Recently, I used a tool that spoke of “forwarding” my SSH session to the server and thus avoiding needing to copy my private key to the server in order to be able to access Git repositories or other servers where I log in by public key.
If you manage your keys at all, you can immediately see the allure here.
The configuration is ridiculously easy. Put this in your $HOME/.ssh/config file* (Windows users, check PuTTY settings; it can probably do this too).
You can, of course, combine this with other options such as HostName and User.
I tested it with Fill PDF Service:
(The Git repository is password-protected, and my Git setup uses SSH for authentication by default.)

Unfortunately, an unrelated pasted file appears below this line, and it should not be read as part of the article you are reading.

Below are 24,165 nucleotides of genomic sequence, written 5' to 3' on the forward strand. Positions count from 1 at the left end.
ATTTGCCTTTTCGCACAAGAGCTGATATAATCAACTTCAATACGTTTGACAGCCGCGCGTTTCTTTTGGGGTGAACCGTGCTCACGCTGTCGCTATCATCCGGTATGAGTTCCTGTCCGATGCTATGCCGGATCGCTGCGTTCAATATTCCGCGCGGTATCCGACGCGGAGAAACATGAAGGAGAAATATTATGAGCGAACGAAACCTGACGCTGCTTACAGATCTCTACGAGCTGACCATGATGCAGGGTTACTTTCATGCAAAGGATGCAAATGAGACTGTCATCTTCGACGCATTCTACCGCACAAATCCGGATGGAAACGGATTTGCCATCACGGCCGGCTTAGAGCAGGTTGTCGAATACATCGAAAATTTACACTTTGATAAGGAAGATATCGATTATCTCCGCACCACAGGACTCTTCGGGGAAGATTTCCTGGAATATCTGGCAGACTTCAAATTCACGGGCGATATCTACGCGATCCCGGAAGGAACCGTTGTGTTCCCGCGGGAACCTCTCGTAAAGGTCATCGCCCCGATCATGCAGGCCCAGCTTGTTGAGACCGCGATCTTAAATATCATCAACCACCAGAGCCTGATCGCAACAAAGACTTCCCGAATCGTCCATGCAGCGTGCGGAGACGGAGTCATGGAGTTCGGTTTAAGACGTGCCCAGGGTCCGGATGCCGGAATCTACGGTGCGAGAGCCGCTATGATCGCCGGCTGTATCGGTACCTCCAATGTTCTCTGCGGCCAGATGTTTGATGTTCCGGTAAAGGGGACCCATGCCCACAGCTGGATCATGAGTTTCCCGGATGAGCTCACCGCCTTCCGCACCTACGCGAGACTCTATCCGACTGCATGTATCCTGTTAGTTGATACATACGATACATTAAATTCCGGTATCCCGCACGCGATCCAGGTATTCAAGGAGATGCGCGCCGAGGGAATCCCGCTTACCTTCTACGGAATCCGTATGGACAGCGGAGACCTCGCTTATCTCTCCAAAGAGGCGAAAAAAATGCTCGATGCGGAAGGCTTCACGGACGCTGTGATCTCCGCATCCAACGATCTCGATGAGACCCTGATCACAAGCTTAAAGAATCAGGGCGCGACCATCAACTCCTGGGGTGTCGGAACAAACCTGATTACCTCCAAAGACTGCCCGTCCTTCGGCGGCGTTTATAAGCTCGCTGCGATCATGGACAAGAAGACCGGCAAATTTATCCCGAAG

I got back: Already up to date.
I used to be prompted for my password, but that’s yesterday’s news…quite literally.
Extra tip: If no one else uses your computer, you can put ForwardAgent yes on its own line. This will forward your agent to all servers you connect to. I’m not an SSH expert, but as far as I know, ssh-agent is designed to be extremely secure. The main risk is if someone is using your computer directly, but that applies to most things. SSH Agent sessions are restricted to the current user session via environment variables (so no one can simply switch to you on a server to get access).
It blew me away how easy it is to get this going. 2013 is the year of SSH agent forwarding for me. Hope this helps!
* If the file doesn’t exist, create it. Make sure the permissions on the .ssh directory are 600 (drwx——).